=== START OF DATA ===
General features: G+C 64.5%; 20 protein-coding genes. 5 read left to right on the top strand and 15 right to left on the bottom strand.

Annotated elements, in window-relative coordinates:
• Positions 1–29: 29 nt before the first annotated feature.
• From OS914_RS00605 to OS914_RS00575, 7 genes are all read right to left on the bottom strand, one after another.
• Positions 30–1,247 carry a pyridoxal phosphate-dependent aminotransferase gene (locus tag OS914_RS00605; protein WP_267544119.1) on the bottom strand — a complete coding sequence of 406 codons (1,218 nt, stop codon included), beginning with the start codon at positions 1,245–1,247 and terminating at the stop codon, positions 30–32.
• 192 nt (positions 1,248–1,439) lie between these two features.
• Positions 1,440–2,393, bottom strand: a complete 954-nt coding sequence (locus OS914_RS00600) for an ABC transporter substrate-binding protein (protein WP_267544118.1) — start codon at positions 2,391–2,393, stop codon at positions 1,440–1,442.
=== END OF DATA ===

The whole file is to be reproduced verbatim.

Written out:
General features: G+C 64.5%; 20 protein-coding genes. 5 read left to right on the top strand and 15 right to left on the bottom strand.

Annotated elements, in window-relative coordinates:
• Positions 1–29: 29 nt before the first annotated feature.
• From OS914_RS00605 to OS914_RS00575, 7 genes are all read right to left on the bottom strand, one after another.
• Positions 30–1,247 carry a pyridoxal phosphate-dependent aminotransferase gene (locus tag OS914_RS00605; protein WP_267544119.1) on the bottom strand — a complete coding sequence of 406 codons (1,218 nt, stop codon included), beginning with the start codon at positions 1,245–1,247 and terminating at the stop codon, positions 30–32.
• 192 nt (positions 1,248–1,439) lie between these two features.
• Positions 1,440–2,393, bottom strand: a complete 954-nt coding sequence (locus OS914_RS00600) for an ABC transporter substrate-binding protein (protein WP_267544118.1) — start codon at positions 2,391–2,393, stop codon at positions 1,440–1,442.